ACC plot thickens but no-one can tell us what's going on
Observing the ACC scandal unfold is like watching a scrum in an All Blacks-Springboks test match. You know there's something ugly and unsavoury going on there, but you can't quite see what it is.
It has provided a glimpse of politics at its most murky, messy and Machiavellian. It smells of power struggles, personal vendettas, greed and egos.
The most unsatisfying thing about it, from the public point of view, is that it has largely been played out behind the scenes.
We could sense that a bitter political contest was consuming the time and energy of politicians who should doubtless be doing more important things, but precious little else.
The ACC story led evening news bulletins and provided fuel for countless political columns, but not even the best-informed commentators seemed able to spell out exactly what it all meant.
Information leaks excited the press gallery but did little to enhance public understanding. The leaks were calculated to advance the political and personal agendas of the participants; nothing else.
This left the electors, to whom the politicians are accountable, unable to figure out what was going on, still less decide who was right and who was wrong.
One crucial question remains unanswered. Where does the public interest figure in this imbroglio? On the few facts given to us, it doesn't seem to count much at all.
The row has, however, brought home one or two facts of modern political life.
The first is the speed at which political scandals can gather momentum, and the unpredictability of their course.
In this case, what started out as a leak exposing apparent privacy lapses at ACC very rapidly escalated into something much bigger and messier. In a very short time the scandal had brought down one of the Government's brightest and hardest-working ministers.
Tony Blair referred to this phenomenon in a speech shortly before he stepped down as British prime minister in 2007. Noting that politicians now grapple with a relentless 24/7 news cycle, he observed that a drama can harden into a crisis within minutes.
The other thing we've been reminded of is that savage power struggles and ego clashes are no longer exclusively a male preserve – if they ever were.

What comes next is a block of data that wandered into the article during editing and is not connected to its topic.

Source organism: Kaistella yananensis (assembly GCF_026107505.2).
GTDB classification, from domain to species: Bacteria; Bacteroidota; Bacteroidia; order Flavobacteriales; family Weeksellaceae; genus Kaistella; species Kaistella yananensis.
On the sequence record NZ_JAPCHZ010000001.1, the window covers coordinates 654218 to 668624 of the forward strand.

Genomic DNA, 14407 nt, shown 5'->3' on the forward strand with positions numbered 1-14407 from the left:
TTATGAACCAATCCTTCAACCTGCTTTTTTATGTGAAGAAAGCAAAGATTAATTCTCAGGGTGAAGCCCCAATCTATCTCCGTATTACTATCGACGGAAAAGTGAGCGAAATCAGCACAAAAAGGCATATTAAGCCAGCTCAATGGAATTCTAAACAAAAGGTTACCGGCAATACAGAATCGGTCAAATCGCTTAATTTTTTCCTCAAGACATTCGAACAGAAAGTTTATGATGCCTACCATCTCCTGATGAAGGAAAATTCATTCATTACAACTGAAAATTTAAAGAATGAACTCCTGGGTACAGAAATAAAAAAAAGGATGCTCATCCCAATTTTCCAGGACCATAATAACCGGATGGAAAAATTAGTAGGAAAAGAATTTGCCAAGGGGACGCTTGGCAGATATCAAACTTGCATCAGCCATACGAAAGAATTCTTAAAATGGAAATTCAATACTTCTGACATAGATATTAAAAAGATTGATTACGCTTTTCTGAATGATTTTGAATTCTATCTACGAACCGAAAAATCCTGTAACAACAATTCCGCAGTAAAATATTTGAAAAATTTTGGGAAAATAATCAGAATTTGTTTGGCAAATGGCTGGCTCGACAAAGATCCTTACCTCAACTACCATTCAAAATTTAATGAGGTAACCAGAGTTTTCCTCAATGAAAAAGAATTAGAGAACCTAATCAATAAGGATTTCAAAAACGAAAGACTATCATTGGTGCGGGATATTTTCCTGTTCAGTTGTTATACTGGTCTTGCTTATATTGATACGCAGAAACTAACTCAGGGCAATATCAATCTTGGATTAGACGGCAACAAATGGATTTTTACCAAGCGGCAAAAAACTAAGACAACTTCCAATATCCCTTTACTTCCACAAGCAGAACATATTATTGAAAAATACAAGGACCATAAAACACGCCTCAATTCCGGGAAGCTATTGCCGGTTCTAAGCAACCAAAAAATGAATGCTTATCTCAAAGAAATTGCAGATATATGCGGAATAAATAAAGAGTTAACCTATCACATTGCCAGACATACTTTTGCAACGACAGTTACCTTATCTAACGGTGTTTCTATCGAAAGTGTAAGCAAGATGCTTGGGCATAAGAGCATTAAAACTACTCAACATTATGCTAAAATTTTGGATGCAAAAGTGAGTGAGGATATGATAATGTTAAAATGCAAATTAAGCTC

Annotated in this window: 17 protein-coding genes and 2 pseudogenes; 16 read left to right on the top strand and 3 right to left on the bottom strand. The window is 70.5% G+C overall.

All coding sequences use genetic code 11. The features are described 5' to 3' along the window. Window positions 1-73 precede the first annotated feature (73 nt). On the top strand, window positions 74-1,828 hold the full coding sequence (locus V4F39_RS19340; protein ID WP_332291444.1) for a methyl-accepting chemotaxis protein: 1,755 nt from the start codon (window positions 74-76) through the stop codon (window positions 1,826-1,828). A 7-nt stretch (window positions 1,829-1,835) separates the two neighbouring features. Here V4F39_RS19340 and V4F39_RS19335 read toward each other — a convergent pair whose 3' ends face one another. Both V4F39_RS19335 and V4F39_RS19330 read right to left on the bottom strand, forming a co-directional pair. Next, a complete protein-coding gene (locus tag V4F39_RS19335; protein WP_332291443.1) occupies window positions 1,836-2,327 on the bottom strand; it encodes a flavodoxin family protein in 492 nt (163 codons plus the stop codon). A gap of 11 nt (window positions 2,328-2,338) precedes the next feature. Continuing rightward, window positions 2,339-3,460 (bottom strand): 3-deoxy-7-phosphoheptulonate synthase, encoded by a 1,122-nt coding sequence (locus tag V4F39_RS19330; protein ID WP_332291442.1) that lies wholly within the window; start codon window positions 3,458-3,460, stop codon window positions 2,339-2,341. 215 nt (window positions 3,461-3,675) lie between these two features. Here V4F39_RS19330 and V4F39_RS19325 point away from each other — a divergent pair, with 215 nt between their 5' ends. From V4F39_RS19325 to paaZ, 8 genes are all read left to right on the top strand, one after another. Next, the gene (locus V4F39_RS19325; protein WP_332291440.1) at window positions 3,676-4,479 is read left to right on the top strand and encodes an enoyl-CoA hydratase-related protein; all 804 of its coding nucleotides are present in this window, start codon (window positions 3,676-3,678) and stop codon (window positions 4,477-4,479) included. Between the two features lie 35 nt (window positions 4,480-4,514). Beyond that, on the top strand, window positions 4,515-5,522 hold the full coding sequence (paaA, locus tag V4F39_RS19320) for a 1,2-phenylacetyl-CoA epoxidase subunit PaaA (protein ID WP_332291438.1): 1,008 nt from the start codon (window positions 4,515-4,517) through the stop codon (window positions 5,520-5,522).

PEOPLE find so many ways to debase the English language that it's sometimes hard to keep up.
On Radio New Zealand's Morning Report last week, Waikato district police commander Wim van der Velde was interviewed about a report that criticised police for their handling of a case in which a mentally disturbed woman escaped from hospital care and murdered a neighbour.
In a dire example of the managerialist jargon that has taken root in the public sector, Superintendent van der Velde said of the report: "Learnings came out of it, and from those learnings it seems police could have done some things differently."
Two questions arise. Whatever happened to the word "lessons"? And what makes people think pretentious neologisms such as "learnings" carry more weight?
The substitution of silly new words for perfectly good old ones, often by making a noun out of a verb, is one of the odder trends in the abuse of English. Even my Microsoft Word program recognises there's something not right with "learnings" by putting a red line under it.
It's often said that English is a dynamic language, constantly acquiring new words and usages. But when new words serve no purpose, and in fact detract from the language's clarity and precision, they should be shunned.
For perpetrating this latest atrocity, Superintendent van der Velde should be assigned to traffic duties for a month.
Speaking of peculiar linguistic trends, it seems everyone these days is in the business of selling "solutions".
Real estate agents don't sell houses any more; they provide "residential property solutions".
A moving company promises "tailored solutions for every customer", Mitre 10 offers "Home DIY Solutions" and trucking company Linfox is in the business of "supply chain solutions". (It's what we used to call transport, but why make do with one word when you can use three?)
A few months ago, Campbell Live featured an item about a Whanganui nurseryware retailer named Baby Solutions, a name that could just as easily have been adopted by an abortion clinic.
Presumably it's thought that the word "solutions" suggests something more sophisticated than "services". Engage a firm called Plumbing and Heating Solutions, for which I hear ads on my local radio station, and you expect the man who turns up to unblock your drains to be wearing an Italian suit – or at the very least, crisp white overalls – rather than an old footy jersey and boxer shorts.
It's hard to tell where this trend will lead, but it may be only a matter of time before funeral directors start advertising death solutions.
The Dominion Post